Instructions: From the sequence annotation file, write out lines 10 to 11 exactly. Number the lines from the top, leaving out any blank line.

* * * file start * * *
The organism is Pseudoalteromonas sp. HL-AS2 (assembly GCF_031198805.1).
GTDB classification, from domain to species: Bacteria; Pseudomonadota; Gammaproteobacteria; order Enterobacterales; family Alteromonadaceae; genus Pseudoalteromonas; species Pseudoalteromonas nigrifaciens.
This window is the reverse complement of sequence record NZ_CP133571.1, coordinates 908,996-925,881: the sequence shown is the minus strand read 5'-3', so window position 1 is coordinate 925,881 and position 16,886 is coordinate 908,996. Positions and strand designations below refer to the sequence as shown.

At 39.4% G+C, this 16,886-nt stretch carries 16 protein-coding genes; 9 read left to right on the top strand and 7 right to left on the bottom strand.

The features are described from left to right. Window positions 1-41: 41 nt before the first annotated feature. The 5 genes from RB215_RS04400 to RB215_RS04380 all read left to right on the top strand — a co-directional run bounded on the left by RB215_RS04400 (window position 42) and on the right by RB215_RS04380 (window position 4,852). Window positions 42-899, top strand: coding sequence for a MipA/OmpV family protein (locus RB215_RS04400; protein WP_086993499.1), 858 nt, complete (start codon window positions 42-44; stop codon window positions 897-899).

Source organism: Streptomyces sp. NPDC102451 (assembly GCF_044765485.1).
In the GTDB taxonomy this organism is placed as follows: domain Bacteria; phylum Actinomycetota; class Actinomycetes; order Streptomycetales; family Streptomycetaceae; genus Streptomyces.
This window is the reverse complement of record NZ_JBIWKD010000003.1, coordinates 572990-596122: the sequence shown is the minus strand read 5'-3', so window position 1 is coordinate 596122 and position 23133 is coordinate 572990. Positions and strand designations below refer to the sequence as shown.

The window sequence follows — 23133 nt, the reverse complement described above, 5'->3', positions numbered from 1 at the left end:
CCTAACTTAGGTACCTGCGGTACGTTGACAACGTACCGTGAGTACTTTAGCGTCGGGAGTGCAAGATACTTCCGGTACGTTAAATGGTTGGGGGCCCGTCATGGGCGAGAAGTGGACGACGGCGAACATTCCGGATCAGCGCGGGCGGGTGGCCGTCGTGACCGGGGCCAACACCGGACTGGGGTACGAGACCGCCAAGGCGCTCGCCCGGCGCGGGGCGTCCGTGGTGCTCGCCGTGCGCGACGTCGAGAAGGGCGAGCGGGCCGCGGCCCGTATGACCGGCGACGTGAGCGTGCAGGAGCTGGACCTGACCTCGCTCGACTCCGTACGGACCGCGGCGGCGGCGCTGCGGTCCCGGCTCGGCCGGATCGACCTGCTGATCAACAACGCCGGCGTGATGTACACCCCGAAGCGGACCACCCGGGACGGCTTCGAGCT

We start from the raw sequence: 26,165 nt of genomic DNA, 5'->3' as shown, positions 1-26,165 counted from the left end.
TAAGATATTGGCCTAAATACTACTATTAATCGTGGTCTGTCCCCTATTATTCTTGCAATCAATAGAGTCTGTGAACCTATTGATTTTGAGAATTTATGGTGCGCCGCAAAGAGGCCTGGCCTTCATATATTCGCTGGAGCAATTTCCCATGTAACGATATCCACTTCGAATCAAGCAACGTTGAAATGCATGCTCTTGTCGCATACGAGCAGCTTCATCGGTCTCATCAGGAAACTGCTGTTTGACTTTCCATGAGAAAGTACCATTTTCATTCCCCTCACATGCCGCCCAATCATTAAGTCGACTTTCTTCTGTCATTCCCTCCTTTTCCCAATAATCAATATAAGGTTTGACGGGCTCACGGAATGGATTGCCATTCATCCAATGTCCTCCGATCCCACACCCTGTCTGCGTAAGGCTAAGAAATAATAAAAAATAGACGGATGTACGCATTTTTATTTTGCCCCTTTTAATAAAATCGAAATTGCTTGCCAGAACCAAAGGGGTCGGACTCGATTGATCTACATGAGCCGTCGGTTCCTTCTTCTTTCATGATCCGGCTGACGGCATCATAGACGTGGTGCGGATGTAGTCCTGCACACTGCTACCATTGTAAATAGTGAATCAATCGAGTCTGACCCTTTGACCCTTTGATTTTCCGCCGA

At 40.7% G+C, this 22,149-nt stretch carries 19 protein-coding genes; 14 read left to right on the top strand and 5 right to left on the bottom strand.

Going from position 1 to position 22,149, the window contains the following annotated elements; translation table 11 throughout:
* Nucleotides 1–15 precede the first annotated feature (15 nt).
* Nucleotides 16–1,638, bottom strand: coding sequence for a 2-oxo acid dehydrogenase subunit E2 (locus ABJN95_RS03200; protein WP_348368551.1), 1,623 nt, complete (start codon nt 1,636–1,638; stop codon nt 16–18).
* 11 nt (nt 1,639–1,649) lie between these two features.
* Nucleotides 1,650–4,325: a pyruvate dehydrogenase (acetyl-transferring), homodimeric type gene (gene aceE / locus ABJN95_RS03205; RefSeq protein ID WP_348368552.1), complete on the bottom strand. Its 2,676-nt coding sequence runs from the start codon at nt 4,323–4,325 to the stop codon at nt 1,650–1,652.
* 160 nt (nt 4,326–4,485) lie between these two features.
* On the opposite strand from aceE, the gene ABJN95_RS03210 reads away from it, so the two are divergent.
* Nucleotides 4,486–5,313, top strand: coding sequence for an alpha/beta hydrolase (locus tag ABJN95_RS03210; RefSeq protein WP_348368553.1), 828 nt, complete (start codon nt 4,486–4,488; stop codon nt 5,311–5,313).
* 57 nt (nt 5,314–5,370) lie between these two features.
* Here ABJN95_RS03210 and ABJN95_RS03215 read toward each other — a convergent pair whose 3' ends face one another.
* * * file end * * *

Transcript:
CCTAACTTAGGTACCTGCGGTACGTTGACAACGTACCGTGAGTACTTTAGCGTCGGGAGTGCAAGATACTTCCGGTACGTTAAATGGTTGGGGGCCCGTCATGGGCGAGAAGTGGACGACGGCGAACATTCCGGATCAGCGCGGGCGGGTGGCCGTCGTGACCGGGGCCAACACCGGACTGGGGTACGAGACCGCCAAGGCGCTCGCCCGGCGCGGGGCGTCCGTGGTGCTCGCCGTGCGCGACGTCGAGAAGGGCGAGCGGGCCGCGGCCCGTATGACCGGCGACGTGAGCGTGCAGGAGCTGGACCTGACCTCGCTCGACTCCGTACGGACCGCGGCGGCGGCGCTGCGGTCCCGGCTCGGCCGGATCGACCTGCTGATCAACAACGCCGGCGTGATGTACACCCCGAAGCGGACCACCCGGGACGGCTTCGAGCT

We start from the raw sequence: 26,165 nt of genomic DNA, 5'->3' as shown, positions 1-26,165 counted from the left end.